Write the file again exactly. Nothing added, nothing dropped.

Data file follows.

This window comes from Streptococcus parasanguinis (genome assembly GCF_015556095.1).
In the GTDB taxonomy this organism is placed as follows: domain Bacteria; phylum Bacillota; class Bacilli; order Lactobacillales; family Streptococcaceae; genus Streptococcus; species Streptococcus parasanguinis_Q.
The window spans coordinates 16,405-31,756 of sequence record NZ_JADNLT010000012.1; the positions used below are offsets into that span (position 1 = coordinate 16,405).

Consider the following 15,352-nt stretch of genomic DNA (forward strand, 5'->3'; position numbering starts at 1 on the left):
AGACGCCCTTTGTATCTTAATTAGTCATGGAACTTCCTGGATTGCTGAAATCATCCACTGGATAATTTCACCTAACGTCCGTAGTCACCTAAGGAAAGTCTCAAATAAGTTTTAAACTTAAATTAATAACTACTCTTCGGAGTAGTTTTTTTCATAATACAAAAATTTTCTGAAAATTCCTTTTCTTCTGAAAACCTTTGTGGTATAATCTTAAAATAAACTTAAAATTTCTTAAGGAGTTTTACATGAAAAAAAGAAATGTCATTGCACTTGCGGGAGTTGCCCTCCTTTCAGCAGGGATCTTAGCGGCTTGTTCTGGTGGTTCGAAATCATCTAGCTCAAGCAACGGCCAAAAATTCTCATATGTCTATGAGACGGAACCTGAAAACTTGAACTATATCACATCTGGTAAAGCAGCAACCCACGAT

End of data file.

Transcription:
This window comes from Streptococcus parasanguinis (genome assembly GCF_015556095.1).
In the GTDB taxonomy this organism is placed as follows: domain Bacteria; phylum Bacillota; class Bacilli; order Lactobacillales; family Streptococcaceae; genus Streptococcus; species Streptococcus parasanguinis_Q.
The window spans coordinates 16,405-31,756 of sequence record NZ_JADNLT010000012.1; the positions used below are offsets into that span (position 1 = coordinate 16,405).

Consider the following 15,352-nt stretch of genomic DNA (forward strand, 5'->3'; position numbering starts at 1 on the left):
AGACGCCCTTTGTATCTTAATTAGTCATGGAACTTCCTGGATTGCTGAAATCATCCACTGGATAATTTCACCTAACGTCCGTAGTCACCTAAGGAAAGTCTCAAATAAGTTTTAAACTTAAATTAATAACTACTCTTCGGAGTAGTTTTTTTCATAATACAAAAATTTTCTGAAAATTCCTTTTCTTCTGAAAACCTTTGTGGTATAATCTTAAAATAAACTTAAAATTTCTTAAGGAGTTTTACATGAAAAAAAGAAATGTCATTGCACTTGCGGGAGTTGCCCTCCTTTCAGCAGGGATCTTAGCGGCTTGTTCTGGTGGTTCGAAATCATCTAGCTCAAGCAACGGCCAAAAATTCTCATATGTCTATGAGACGGAACCTGAAAACTTGAACTATATCACATCTGGTAAAGCAGCAACCCACGAT